Article
We performed a 4-year survey (2006-2009, 1255 samples) of fungal secondary metabolites in feed material (cereal and corn grains) and feedstuffs (silages, mixed feeds). Five major mycotoxin groups were studied, including aflatoxins (AF), ochratoxin A (OTA), trichothecenes [deoxynivalenol (DON), nivalenol (NIV), T-2 toxin, HT-2 toxin], zearalenone (ZEA) and fumonisins (FUM). The metabolites were identified using HPLC methods with fluorescent, UV and MS/MS detection. Both immunoaffinity and SPE columns were used for sample preparation. In eleven samples, the concentration of several mycotoxins exceeded the recommended guidelines for feedstuffs. DON was detected at the highest concentration in the majority of analysed samples (cereal grains, silages and mixed feeds, maximum values ranged from 409 to 14 470 ng/g). Corn grains also contained other Fusarium toxins (FUM) at maximum levels ranging from 435 to 9409 ng/g. The highest average(positive) concentration of the other trichothecenes (NIV, T-2 and HT-2 toxins) was <5.0-139 ng/g. ZEA was found at the highest concentration in corn grains and silages (maximum values ranging from 292 to 603 ng/g and 116 to 1150 ng/g, respectively). The highest average(positive) concentration and the maximum level of OTA were detected in cereal grains (33.0 ng/g in 2009 and 760 ng/g in 2007, respectively). Less than 7% of the 557 samples were contaminated with AF at low levels (maximum of 0.61 ng/g). Our results support the need for further monitoring of mycotoxins in Polish feedstuffs and their components.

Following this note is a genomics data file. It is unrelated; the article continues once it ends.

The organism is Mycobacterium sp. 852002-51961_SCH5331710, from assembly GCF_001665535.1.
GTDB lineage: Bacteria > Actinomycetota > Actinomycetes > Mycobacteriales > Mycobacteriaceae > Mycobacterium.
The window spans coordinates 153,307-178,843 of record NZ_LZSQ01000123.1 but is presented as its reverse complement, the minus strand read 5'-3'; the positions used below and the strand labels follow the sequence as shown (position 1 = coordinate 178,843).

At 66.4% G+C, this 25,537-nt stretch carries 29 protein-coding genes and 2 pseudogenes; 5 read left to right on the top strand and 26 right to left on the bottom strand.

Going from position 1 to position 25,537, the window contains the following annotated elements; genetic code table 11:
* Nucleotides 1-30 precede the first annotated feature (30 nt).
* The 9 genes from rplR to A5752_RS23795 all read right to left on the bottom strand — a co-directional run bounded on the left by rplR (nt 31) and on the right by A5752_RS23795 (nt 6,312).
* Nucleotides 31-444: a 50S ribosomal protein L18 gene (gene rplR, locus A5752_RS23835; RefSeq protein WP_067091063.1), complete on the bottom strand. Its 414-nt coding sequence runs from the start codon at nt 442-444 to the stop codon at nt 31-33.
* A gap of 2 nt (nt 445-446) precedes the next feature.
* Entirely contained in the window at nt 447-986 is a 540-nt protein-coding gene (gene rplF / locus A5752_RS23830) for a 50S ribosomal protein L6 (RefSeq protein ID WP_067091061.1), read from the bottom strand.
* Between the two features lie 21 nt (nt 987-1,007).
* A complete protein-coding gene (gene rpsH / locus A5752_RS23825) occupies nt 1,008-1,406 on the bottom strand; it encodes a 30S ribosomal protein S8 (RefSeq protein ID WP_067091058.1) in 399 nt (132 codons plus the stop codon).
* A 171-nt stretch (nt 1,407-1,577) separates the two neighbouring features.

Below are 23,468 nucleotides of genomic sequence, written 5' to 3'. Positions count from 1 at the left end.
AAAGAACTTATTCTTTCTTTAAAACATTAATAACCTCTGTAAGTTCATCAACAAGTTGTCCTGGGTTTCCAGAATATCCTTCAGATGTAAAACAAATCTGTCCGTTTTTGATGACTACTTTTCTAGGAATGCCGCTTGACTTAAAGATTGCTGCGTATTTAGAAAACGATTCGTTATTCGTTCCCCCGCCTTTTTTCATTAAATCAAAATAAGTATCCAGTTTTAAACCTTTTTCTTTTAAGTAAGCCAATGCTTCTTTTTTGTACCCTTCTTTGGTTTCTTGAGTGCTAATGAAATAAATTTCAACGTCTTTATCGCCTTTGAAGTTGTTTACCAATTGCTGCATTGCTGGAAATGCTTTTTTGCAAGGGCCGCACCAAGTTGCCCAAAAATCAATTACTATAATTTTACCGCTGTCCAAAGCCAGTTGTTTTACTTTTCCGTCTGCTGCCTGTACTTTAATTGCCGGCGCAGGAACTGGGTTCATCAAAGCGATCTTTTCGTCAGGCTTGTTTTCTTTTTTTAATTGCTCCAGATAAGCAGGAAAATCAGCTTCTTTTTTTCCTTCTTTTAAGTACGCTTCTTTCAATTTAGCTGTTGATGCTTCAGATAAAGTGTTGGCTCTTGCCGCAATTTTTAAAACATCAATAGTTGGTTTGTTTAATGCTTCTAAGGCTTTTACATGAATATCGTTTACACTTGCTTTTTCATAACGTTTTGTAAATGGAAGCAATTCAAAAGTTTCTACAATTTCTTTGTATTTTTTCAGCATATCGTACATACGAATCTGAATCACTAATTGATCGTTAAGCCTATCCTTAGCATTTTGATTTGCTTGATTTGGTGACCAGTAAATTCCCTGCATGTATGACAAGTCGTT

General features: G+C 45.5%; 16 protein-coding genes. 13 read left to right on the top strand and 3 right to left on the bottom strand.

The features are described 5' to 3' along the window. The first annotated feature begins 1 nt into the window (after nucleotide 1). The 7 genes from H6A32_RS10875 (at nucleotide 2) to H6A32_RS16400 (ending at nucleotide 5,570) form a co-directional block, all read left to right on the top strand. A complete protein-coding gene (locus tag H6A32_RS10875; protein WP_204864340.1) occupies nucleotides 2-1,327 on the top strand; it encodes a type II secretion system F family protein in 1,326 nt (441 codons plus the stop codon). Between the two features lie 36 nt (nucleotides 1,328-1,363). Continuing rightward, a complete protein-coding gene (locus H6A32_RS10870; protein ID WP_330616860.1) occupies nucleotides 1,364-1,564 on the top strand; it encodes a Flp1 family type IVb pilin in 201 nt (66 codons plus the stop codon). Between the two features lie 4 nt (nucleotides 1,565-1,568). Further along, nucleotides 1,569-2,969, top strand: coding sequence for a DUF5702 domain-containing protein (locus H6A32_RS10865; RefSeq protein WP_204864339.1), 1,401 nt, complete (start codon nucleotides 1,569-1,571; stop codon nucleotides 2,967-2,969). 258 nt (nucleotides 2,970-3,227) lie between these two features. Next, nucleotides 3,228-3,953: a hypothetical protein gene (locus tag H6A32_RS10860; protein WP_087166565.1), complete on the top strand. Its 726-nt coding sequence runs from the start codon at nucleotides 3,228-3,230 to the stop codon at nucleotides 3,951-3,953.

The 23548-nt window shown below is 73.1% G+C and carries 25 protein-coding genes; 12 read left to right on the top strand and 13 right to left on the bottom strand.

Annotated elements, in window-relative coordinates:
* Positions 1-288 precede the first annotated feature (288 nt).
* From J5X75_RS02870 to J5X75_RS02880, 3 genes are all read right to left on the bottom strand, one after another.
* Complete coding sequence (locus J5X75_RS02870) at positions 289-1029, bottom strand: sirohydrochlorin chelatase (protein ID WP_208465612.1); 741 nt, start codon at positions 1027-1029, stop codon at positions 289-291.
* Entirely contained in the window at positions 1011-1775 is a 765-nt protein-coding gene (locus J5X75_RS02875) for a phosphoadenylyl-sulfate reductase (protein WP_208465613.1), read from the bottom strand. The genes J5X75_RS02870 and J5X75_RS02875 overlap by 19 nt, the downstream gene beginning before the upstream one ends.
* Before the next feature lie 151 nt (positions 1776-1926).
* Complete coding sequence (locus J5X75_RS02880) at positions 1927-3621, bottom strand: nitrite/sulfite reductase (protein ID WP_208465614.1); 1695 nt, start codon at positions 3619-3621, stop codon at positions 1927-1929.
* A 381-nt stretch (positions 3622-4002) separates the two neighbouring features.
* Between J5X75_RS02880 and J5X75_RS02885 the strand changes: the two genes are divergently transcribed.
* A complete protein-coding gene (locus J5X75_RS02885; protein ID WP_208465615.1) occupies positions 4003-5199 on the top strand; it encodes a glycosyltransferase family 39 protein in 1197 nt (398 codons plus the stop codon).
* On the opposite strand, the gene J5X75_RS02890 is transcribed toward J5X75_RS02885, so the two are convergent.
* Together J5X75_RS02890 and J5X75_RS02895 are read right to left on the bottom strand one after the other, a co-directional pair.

Article